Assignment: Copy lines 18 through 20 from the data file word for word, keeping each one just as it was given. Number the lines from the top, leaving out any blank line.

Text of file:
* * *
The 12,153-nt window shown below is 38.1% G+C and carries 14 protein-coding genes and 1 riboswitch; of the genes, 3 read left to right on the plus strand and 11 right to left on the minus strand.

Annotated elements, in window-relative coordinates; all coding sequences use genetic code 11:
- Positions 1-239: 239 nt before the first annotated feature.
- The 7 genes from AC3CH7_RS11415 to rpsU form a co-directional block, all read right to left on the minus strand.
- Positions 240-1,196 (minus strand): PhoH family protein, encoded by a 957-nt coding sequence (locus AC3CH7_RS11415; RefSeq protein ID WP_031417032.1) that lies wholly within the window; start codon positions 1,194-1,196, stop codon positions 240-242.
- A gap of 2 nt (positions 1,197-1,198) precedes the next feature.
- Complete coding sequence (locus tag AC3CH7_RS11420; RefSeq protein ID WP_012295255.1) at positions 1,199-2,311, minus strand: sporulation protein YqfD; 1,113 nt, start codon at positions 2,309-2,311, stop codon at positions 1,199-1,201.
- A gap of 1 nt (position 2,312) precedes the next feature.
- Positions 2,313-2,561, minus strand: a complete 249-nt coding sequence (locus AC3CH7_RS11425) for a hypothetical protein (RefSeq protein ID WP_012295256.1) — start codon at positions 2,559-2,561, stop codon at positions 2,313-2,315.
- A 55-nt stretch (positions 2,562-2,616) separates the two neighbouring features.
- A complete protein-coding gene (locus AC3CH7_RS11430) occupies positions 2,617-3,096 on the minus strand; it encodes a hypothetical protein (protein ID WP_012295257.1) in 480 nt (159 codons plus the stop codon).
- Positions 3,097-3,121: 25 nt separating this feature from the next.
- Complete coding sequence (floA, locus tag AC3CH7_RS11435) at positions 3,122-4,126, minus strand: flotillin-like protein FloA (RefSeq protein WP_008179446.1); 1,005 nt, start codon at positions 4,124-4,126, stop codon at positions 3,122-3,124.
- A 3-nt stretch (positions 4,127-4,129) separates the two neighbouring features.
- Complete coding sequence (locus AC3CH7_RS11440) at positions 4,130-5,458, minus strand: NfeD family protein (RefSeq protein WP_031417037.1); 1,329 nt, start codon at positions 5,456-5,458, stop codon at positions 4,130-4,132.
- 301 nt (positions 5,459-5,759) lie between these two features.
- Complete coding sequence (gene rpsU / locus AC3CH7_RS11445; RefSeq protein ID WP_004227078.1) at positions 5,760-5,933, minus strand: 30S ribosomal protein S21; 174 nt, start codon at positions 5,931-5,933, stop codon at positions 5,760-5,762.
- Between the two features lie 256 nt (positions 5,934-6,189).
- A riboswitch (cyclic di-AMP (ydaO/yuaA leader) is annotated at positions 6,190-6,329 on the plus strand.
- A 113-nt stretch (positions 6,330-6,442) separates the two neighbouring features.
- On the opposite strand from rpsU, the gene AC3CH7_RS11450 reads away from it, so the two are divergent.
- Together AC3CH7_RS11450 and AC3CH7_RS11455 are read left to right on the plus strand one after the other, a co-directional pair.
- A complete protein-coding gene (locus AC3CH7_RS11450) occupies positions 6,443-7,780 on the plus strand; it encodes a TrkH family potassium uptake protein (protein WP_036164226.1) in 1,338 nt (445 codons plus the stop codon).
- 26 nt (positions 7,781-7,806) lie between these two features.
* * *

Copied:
- Between the two features lie 256 nt (positions 5,934-6,189).
- A riboswitch (cyclic di-AMP (ydaO/yuaA leader) is annotated at positions 6,190-6,329 on the plus strand.
- A 113-nt stretch (positions 6,330-6,442) separates the two neighbouring features.